Ownership has privileges
Elon Musk bans Twitter account tracking his private jet, threatens 20-year-old owner with 'legal action'
Elon Musk's commitment to free speech, it turns out, isn't as strong as his commitment to not having his private jet's flight data posted on the social network he just bought for $44 billion.
Musk has long been irritated by the automated account @elonjet, set up in 2020 by a young Elon Musk superfan named Jack Sweeney to post publicly available flight information for Musk's Gulfstream. Musk asked Sweeney to take the account down last year, then offered him $5,000 to buy it, explaining in a private message that he didn't "love the idea of being shot by a nutcase," Protocol reported in January. After he bought Twitter, Musk cited the account to highlight his avowed free speech absolutism.
The @elonjet account was permanently suspended early Wednesday for violating an unspecified rule, then reinstated Wednesday evening, then permanently banned again, along with Sweeney's personal account. Twitter also stops users from posting links to a Musk jet-tracking site Sweeney set up on Instagram.
Musk tweeted what appeared to be a new policy against posting someone else's location — though Twitter noted underneath that the service @elonjet had provided is "protected under the First Amendment."
Musk also threatened "legal action" against "Sweeney & organizations who supported harm to my family," saying a car carrying his young son X Æ A-12 had been followed in Los Angeles by a "crazy stalker." Sweeney "shared publicly available information about Musk's flights, not his family members or his cars," The Washington Post notes. "Musk has provided no further detail as to what legal basis Musk would cite in a lawsuit."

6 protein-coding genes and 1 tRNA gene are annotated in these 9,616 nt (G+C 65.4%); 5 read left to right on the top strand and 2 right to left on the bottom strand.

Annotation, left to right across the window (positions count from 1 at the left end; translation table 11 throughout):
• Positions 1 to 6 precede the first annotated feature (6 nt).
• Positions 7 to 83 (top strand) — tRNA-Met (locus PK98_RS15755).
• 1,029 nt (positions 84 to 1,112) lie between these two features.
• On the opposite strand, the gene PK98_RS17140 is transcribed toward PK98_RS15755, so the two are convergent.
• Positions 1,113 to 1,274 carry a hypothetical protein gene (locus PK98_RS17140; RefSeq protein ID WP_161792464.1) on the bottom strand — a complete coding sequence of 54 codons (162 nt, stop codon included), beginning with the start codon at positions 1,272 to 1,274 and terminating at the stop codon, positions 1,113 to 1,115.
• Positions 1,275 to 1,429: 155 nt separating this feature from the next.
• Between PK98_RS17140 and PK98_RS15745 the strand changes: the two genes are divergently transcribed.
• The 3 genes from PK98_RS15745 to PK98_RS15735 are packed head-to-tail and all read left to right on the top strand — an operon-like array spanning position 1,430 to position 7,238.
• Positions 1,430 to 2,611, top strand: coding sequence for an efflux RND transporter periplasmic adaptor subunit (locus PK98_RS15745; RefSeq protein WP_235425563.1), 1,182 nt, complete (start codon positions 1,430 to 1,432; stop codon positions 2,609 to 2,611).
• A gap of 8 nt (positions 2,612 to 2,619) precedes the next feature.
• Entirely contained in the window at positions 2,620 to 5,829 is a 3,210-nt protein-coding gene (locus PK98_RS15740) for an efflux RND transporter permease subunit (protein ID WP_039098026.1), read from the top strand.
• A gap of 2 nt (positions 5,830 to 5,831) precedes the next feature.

Twitter updated its rules sometime on Wednesday to ban sharing "live location information, including information shared on Twitter directly or links to 3rd-party URL(s) of travel routes, actual physical location, or other identifying information that would reveal a person's location, regardless if this information is publicly available."
But Sweeney, over on rival site Mastodon, posted a screenshot showing that his non-automated personal account had been axed for violating Twitter's rules against "platform manipulation and spam."
"He said this is free speech and he's doing the opposite," Sweeney, 20, told The Associated Press. He said suspects his account was suspended in retaliation for posting leaked internal communications on Dec. 10 showing an executive ordering heavy "visibility filtering" for the @elonjet account. The whole episode has made him question his enthusiasm about Musk and his business acumen, Sweeney said Wednesday. "Every move he's making is giving him worse PR."